Thursday, 29 December 2011

Books of the Year, Day Three: Poetry

What ho! It's time for the poets. I made it my resolution to read more poetry this year, and have (mostly) succeeded; I've been reading a lot of Horace, Ovid and Propertius, finding much to enjoy in Horatian intricacy and Propertian sophistication. I also, having read an Anthony Hecht poem in an anthology, sought out a collection of his, but didn't find it as elegant or mysterious; I do now have his complete poems though, and hope to discover some gems in it. My collections of the year, then (not all of which came out this year), are as follows:

Sarpedon, carried off by Sleep and Death
1. Memorial by Alice Oswald

Truly a masterpiece. There is a poem by Stephen Spender which contains the phrase "let him not see what I see in this room of miniature Iliad"; and Oswald has captured and shrunk the Iliad with vatic brilliance, the similes, repeated, weaving in and out of the deaths of the heroes with grace and beauty, obliquely bringing to life all that the men will miss when they are dead. Here the lowliest of soldiers is given space; here the sons of kings, prophets, shepherdesses and seals are levelled by the sword, even if you are Sarpedon, son of Zeus. Cold, monumental, yet imbued with light, containing a kind of sorcery, it's not only my poetry book of the year, but most probably my book of the year.

2. Illuminations by Arthur Rimbaud, trans. by John Ashbery

Rimbaud: Angel/devil
On here rather than the classics list because of its translation by Ashbery. This is an astonishing book, published by the excellent Carcanet press. Rimbaud was a devil, or an angel; there's a fine, novelistic biography of him by Edmund White. What we must always remember is that he was barely out of his teens when he wrote; he died young, as a gun runner in Africa. The French is alive, shocking, full of startling imagery and phrases that tremble and shiver in the mind; read that first, then the opposing, almost literal translation, and you will find a spear-sharp counterpoint, or a mirror of extraordinary clarity. Apocalyptic and bright and terrible: "Ce ne peut ĂȘtre que la fin du monde, en avançant." "It can only be the end of the world, as you move forward." Also a close contender for actual book of the year.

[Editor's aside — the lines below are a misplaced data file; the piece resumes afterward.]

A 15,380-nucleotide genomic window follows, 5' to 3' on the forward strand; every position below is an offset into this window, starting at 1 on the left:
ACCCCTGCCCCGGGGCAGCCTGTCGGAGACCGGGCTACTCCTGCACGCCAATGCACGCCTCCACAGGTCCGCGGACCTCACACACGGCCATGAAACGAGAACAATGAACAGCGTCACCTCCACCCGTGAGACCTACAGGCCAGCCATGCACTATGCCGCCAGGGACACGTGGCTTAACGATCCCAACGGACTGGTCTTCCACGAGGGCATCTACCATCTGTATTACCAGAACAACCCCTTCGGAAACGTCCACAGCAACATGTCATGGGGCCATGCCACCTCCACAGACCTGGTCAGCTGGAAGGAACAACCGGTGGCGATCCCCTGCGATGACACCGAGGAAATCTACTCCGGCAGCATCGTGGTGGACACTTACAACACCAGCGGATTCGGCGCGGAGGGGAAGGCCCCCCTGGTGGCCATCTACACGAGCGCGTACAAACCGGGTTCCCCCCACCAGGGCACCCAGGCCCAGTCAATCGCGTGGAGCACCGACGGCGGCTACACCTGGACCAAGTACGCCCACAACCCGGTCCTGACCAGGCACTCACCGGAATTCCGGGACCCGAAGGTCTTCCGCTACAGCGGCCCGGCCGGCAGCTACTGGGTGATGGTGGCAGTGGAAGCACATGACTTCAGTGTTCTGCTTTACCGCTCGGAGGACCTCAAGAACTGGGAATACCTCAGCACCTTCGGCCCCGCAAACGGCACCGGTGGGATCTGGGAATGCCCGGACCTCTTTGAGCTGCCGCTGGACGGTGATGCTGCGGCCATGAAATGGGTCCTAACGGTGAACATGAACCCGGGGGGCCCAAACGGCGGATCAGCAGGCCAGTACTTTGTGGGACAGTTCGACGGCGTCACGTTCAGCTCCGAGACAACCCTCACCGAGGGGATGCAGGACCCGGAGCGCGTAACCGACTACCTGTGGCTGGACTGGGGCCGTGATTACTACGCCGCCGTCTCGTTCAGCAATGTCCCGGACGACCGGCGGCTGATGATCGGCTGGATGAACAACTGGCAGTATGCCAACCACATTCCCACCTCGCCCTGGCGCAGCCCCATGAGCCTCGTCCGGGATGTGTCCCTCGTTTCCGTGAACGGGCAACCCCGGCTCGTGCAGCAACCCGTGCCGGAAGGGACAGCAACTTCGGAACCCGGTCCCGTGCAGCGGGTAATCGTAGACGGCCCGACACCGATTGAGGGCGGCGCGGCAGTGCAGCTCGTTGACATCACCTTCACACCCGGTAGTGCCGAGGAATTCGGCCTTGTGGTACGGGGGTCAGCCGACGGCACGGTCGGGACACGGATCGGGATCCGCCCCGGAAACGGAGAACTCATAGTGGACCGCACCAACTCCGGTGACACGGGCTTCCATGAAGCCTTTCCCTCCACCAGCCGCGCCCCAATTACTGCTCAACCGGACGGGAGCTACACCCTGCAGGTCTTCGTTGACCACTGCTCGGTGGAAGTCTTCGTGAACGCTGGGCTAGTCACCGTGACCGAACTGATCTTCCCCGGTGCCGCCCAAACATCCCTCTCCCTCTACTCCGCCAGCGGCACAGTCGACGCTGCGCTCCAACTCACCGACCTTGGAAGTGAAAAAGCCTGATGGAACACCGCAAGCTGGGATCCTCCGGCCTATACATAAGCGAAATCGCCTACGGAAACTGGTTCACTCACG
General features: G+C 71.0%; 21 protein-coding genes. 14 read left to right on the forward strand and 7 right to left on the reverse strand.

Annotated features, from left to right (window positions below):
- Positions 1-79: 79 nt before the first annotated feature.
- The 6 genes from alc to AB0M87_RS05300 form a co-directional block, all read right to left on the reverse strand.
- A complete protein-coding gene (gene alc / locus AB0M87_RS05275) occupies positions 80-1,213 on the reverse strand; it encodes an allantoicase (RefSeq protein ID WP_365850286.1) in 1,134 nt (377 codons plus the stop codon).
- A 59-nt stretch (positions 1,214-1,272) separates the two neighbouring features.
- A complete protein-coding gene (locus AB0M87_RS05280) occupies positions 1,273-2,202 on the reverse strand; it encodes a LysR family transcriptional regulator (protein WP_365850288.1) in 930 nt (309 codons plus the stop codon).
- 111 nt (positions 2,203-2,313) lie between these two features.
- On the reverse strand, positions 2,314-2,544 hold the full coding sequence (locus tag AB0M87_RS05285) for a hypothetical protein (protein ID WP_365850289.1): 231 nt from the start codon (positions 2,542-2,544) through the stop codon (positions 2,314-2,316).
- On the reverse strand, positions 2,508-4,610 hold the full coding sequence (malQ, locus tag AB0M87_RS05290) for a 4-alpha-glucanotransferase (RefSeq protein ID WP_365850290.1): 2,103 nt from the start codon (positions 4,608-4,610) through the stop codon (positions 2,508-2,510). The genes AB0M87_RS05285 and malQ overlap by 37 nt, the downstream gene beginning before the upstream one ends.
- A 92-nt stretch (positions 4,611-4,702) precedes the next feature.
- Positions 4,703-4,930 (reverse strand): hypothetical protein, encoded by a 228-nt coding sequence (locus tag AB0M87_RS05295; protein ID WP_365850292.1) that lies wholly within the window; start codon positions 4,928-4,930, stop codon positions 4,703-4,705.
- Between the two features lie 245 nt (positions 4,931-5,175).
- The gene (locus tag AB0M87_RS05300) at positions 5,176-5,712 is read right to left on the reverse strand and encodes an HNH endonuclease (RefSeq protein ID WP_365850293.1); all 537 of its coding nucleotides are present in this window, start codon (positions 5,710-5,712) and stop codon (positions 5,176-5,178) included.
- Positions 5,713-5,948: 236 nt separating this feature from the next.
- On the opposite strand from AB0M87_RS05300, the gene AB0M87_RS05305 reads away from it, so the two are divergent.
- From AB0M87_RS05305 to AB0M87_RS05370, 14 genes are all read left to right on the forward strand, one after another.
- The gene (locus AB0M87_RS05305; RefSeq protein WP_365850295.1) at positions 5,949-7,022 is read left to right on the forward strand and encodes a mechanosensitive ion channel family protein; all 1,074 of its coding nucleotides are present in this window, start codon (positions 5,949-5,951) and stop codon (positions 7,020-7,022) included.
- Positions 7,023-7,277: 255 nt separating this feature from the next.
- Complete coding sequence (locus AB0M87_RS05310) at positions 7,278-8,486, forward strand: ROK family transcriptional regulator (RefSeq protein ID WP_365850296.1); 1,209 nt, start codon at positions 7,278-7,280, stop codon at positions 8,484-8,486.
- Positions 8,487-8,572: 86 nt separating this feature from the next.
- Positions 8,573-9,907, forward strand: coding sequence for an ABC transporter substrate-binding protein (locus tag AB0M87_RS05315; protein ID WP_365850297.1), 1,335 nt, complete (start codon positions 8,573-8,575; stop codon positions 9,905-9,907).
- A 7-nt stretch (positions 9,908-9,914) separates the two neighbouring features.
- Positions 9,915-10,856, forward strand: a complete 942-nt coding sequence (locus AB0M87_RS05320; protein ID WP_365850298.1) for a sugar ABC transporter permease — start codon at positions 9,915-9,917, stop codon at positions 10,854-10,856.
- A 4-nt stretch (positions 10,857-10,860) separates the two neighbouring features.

3. Of Mutability by Jo Shapcott

The Costa winner presented us with a collection full of liquid, joyous poems, including a lovely piece about Ovid: "everything he touched turned to song."

4. White Egrets by Derek Walcott

Another superlative collection, at once classical and sensuous, and richly evocative. The white egrets flitter through the verse as a motif of life, freedom and the approach of death.

5. The Wrecking Light by Robin Robertson

Robertson's quiet poetry is heightened by sudden violence or interesting word choices. His poems seethe with myth, and include (obviously good for me) two versions of Ovid: Pentheus and Dionysus, which shows, capably, the frenzy of inspiration; the second is the daughters of Minyas telling each other tales - in Robertson's hands they become almost fishwivey. 'That's tedious,' one says, after the story of Pyramus and Thisbe.

6. Night by David Harsent

Smooth, elegant, with some beautiful concordances and sounds: "monstrous and moonstruck," making a fine and sensitive collection.

7. Torchlight by Peter McDonald

There is a quiet power in this collection, also published by Carcanet, focusing around a translation of the Homeric Hymn to Demeter, which McDonald renders stark and vivid. There are also many lilting, numinous works, including 'Cheetah', which celebrates transience.

That's it for today chaps, see you tomorrow for my non-fiction of the year...

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